Gynecomastia itself is not dangerous on its own, and it often resolves itself without the need for medical intervention. However, it can be a symptom of something else going wrong in the body, so if it doesn’t go away or if it worsens, it can be worthwhile to see a doctor for other tests. There is also a slightly increased risk of breast cancer in men with gynecomastia, which is a dangerous condition.
How Can You Treat Pseudogynecomastia?
Pseudogynecomastia is, most of the time, simply caused by fat accumulating throughout the body. As such, anything that causes you to lose fat will help treat this form of man boobs.
Losing fat can be difficult, there’s no denying that. Millions of people struggle with weight loss every year. There are thousands of different diet plans, exercise regimens, and supplements you can take to try to help.
Be careful when taking supplements. Some of them may work fine to stimulate your metabolism and facilitate fat burning. Others may have the opposite effect. In particular, steroids and steroid-like chemicals, as well as hormones, can throw the bodily system into chaos and can exacerbate gynecomastia issues.
In general, losing weight is simple in concept. All you need to do is burn more calories than you take in. You can do this via eating less, working out more, or both. Some people will find one method more effective than the other, while others will need both to get the best results. It’s best if you try to experiment with diets, exercise, and combinations of both.
The best advice about losing weight that anyone can give you is to start slow and build habits. The reason many diets fail is not that the diet is bad, but because it’s hard to stick with a dramatic change. Rather than going from eating fast food and frozen dinner diets to Atkins or a Keto diet at the drop of a hat, simply make small changes to your diet over time. Stop drinking sodas as your main change and stick with it for a month. Once you’ve lost the taste for sodas, you can make another change, like reducing the number of carbs you eat.
Of course, every person is different. Some will do best with calorie counting and tracking everything through a fitness app. Some will do best by enforcing a diet via external factors, like restricting their kitchen to only diet-planned meals. It all depends on your own predilections.
Exercise is the same way. It’s easiest to start just by going on daily walks and gradually increasing the pace and lengths of those walks. You can buy weights at home and start simple weight lifting routines. You can buy exercise DVDs or watch YouTube guides to follow an exercise plan. You can use a fitness game, either one designed for it like Nintendo’s RingFit Adventure, or one not made for exercise but involving physical activity, like BeatSaber. You can do any or all of these at the same time.
Other people might find it best to dive headlong into a fitness program and hire a personal trainer to work with them directly. You might even find it most effective to hire both a personal trainer and a nutritionist, or one person trained in both facets of fitness, to get both sides of the coin.
Losing fat will eventually get rid of man boobs, but it’s not really possible to target man boobs directly with exercise. In fact, doing so might make it worse, as you build muscle in your chest without losing fat more than a percentage at a time. It’s all about balance.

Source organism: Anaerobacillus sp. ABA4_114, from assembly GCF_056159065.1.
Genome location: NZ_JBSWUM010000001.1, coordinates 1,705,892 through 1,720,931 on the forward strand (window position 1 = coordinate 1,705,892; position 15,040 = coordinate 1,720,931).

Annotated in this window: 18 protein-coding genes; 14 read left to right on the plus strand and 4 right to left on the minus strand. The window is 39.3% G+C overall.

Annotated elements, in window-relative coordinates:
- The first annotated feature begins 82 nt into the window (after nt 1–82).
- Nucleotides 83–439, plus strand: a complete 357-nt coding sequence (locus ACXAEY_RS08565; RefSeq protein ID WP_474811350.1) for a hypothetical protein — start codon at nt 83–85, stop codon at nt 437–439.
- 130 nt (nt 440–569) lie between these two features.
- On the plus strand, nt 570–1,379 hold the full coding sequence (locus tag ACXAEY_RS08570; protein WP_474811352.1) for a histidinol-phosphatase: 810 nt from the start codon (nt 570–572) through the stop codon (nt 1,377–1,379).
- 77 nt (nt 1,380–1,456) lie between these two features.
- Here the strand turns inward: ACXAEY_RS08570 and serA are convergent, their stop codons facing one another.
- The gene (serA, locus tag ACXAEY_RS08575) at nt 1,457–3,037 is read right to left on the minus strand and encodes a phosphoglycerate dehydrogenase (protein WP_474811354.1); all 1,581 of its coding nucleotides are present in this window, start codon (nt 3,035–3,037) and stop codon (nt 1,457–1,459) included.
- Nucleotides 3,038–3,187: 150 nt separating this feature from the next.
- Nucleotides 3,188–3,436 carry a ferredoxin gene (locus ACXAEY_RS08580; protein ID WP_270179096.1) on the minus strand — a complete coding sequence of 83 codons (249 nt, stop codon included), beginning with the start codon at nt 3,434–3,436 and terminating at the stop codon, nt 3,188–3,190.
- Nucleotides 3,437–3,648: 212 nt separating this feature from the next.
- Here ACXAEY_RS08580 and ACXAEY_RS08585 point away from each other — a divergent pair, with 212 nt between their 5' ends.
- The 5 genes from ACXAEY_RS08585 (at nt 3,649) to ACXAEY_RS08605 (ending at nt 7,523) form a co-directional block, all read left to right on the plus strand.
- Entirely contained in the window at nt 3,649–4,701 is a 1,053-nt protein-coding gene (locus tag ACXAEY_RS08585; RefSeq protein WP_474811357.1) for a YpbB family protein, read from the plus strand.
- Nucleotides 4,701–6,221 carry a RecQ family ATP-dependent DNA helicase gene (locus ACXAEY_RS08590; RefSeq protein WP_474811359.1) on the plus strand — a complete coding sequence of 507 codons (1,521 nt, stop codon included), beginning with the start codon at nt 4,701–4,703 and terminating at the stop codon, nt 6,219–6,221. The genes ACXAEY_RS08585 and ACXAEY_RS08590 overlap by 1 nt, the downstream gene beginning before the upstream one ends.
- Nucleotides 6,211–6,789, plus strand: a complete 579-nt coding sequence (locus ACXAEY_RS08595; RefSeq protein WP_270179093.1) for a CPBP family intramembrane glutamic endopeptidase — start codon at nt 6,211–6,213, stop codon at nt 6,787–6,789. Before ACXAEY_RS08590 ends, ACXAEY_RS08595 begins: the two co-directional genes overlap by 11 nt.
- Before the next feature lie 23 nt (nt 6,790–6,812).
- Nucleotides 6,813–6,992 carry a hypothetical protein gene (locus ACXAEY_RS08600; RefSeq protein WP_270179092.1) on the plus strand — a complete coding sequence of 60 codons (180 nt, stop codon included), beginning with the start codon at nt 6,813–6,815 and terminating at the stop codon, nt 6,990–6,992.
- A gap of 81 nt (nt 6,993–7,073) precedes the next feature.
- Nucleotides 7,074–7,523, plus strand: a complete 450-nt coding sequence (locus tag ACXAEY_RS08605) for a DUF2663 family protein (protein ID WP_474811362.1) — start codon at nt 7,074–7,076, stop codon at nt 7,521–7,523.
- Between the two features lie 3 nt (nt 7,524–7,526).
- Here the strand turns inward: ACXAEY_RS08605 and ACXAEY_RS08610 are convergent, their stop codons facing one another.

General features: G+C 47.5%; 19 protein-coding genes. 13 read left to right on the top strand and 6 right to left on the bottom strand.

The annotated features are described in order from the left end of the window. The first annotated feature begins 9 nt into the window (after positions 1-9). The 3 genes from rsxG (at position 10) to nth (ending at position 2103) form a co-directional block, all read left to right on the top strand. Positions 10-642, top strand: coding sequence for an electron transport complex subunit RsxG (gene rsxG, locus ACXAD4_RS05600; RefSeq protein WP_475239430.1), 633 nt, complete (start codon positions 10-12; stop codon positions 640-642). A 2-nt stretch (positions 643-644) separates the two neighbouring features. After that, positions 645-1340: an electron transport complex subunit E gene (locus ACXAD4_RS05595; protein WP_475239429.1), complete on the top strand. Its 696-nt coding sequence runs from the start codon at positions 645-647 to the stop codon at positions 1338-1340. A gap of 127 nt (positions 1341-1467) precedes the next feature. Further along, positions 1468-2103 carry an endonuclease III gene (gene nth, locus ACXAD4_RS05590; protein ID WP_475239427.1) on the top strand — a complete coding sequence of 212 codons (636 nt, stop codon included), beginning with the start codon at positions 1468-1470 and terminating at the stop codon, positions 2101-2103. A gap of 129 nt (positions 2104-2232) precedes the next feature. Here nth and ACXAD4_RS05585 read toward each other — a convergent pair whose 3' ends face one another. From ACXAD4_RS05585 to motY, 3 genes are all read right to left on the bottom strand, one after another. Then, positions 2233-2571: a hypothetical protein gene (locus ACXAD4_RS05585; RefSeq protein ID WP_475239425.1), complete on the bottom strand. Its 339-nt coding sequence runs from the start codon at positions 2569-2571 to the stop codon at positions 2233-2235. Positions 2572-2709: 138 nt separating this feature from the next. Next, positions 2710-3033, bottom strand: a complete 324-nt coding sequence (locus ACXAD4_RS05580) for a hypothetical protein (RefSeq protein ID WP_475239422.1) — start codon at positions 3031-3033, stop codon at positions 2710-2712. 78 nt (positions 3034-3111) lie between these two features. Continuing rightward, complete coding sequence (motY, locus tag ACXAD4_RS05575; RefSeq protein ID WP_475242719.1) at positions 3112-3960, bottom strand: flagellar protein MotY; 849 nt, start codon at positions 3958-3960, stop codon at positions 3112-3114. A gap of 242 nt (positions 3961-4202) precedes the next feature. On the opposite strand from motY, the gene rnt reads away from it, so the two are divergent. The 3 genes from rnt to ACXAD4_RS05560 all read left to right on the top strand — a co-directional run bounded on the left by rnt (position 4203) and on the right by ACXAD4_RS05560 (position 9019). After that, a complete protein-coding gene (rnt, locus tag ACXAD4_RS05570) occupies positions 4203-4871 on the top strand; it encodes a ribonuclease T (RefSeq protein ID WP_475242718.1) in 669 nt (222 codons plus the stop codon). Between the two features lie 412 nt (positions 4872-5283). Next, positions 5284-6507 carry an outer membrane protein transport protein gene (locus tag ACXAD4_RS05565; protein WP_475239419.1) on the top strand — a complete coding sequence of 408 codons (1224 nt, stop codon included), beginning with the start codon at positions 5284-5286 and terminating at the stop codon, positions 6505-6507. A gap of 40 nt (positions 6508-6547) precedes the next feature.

How Can You Treat True Gynecomastia?
True gynecomastia cannot be treated with diet and exercise since it’s not fat that causes the problem. Luckily, in most cases, gynecomastia will go away naturally within a year. Hormones tend to balance themselves out over time. Particularly in adolescent young men, gynecomastia can develop during puberty and go away once your body settles down as you age. Conversely, age-related reductions in testosterone production are unlikely to go away without some kind of intervention.
It is, however, worth investigating what might be causing gynecomastia in the first place. For example, if you’re taking steroidal drugs for another medical issue, they may be causing the hormone imbalance that leads to gynecomastia. Discontinuing those drugs may not solve the problem, but may not even be an option, depending on why you’re using them in the first place.
If gynecomastia persists, it might be worth looking into other root causes of the hormonal imbalance. This will often involve testing at a doctor’s office.
Tests might include:
- An ultrasound or mammogram of the breasts, to check for any abnormalities in the breast tissue that might indicate cysts, breast cancer, or other localized problems.
- X-rays of the chest that can identify other issues in the abdomen that are causing a hormonal imbalance.
- A CT or MRI scan, which can look for signs of cancer throughout the body that would be causing imbalances within your system.
- An ultrasound of the testicles, to look for testicular cancer or other issues that cause a reduction in testosterone production.
- Hormonal tests that can look for the root cause of hormone imbalances, such as thyroid issues or other glandular problems.
In young men who suffer from gynecomastia, it may be possible to investigate treatments that adjust hormones artificially. These kinds of treatments are typically not invasive like surgery, but they may or may not be temporary depending on the kind of treatment.
In extreme cases, if no root cause can be determined but the gynecomastia does not go away on its own, it may be possible to remove it surgically. This is an extreme treatment, though, so thoroughly discuss the options with your doctor before opting for it. Cosmetic surgeons are the best to talk to here, but make sure you understand the pros and cons of any elective surgery before you book an appointment.